Wednesday, February 10, 2016
Who Am I?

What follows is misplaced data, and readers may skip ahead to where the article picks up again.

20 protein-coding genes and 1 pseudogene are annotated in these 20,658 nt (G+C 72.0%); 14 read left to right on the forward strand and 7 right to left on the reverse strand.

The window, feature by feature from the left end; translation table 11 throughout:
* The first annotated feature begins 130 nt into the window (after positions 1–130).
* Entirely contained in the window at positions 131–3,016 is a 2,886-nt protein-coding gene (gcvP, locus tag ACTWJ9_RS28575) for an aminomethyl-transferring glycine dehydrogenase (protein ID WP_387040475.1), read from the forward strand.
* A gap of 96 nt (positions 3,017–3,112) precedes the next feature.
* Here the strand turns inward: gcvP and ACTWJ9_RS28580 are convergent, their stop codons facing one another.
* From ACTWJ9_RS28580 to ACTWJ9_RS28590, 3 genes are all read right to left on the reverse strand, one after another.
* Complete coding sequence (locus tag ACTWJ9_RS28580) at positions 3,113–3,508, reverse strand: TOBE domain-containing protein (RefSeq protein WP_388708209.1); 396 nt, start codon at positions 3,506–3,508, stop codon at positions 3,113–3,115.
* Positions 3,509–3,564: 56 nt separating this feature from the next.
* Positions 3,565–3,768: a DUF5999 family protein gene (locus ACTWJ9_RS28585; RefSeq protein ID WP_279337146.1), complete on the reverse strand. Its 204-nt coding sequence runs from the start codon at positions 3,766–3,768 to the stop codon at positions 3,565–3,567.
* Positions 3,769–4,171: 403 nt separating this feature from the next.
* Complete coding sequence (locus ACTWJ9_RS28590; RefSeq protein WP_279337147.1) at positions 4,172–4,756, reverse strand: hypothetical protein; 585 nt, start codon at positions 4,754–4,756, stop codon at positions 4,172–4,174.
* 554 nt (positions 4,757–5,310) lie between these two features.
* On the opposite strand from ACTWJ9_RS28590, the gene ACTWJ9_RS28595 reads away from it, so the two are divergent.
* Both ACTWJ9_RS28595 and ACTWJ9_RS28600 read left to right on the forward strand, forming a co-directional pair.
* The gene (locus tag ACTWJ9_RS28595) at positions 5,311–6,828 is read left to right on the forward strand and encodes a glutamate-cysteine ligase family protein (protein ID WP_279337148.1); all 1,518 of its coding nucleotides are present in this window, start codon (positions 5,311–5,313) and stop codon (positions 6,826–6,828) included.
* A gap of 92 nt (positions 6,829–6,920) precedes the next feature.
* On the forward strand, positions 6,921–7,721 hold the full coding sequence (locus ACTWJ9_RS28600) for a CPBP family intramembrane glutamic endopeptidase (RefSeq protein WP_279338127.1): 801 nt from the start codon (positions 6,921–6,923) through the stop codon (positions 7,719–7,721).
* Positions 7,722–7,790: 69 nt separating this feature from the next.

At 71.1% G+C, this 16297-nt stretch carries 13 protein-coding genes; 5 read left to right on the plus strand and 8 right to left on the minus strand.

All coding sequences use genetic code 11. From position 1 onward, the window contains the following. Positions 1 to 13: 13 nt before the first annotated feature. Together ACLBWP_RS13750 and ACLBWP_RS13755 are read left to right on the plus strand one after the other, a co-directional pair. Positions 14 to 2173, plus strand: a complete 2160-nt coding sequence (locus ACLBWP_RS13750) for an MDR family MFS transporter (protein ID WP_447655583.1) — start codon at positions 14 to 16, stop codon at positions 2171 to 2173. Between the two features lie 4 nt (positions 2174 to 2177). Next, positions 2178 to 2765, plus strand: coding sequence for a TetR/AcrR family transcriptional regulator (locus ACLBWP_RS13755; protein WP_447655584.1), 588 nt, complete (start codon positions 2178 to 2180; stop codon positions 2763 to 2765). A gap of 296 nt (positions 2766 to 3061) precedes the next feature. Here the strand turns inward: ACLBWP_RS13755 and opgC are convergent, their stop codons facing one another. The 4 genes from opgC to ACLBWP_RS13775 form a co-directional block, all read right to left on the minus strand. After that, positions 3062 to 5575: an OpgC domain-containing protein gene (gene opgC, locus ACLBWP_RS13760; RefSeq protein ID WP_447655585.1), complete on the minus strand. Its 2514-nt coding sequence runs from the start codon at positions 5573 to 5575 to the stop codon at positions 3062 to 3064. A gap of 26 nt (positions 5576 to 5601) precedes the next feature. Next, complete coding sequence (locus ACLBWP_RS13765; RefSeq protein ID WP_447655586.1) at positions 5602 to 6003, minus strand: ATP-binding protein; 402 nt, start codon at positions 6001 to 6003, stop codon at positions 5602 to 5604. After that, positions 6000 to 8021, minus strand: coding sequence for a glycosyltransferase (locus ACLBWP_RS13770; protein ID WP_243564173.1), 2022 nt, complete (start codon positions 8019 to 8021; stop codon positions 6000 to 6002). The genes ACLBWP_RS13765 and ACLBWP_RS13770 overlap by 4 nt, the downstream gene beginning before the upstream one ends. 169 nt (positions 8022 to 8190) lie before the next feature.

I went to art school, where I gravitated towards design. Upon graduation I opened a design studio, but I did not abandon contemporary art and its systems, its ideas and its materials, but rather sought its integration through what I do as a businessperson and as an artist. After securing a studio space, I came to know the building's owner, but also those who own the buildings around it. From this knowledge, another system, an older one based not on private ownership for material gain, as in speculation, accumulation, but on bettering the conditions of those marginalized by those for whom accumulation is the object; buildings owned and operated by communities that formed societies whose stated purpose is benevolence, the greater good, instigated by those who came to this country, who in fact paid a tax to work here, to help build its infrastructure, and after that brought their families, whose children produced new families in a part of town that was now their own, a ghetto, as some have called it, whose parents and grandparents began their lives there, as I began my business there, a part of town that was soon patronized by those who lived outside of it, who ate its food, bought its pots and pans, its souvenirs, took in its colours, its differences. I could go on, but the point is that those who started these societies and purchased these buildings have grown older and are in fact dying, and with no one to replace them, with fewer people moving in from where they, their parents, their grandparents and their great grandparents came from, well, that’s where I come in, because I see parallels between these benevolent societies and the artist-run centres that are so important to this city’s cultural ecology, so much so that I decided to make a space for a new artist-run centre in the very space where I started my business, and have since expanded my interests to include other buildings, picking up leases and subdividing their spaces to house older artist-run centres and provide studio spaces for artists who are in need of them, eventually expanding to other parts of the city through contacts made with those who own the building I first leased space in, to the point where some might think of what I am doing as an addiction, this amassing of leases and subdividing of spaces, but hey, I am not the enemy, because I have helped those before me, those who started these benevolent societies and artist-run centres, and yes, my desire to take on more spaces has created conflicts with artists and designers who have told me about spaces available in the buildings where they hold leases, where their landlords, who have accepted my higher-than-what-they-were-getting bids on available spaces, have now raised their rates on those who told me about them, forcing them out, which has allowed me to take over their spaces, their former spaces, which I have plans for, to continue my work, which I must say I have a knack for, am good at, and why stop at that, why stop at what I am good at if I am making things happen for those with whom I have something in common? I am not an agent of real estate, but one of change, and change is good, because the more things change, the more they stay the same.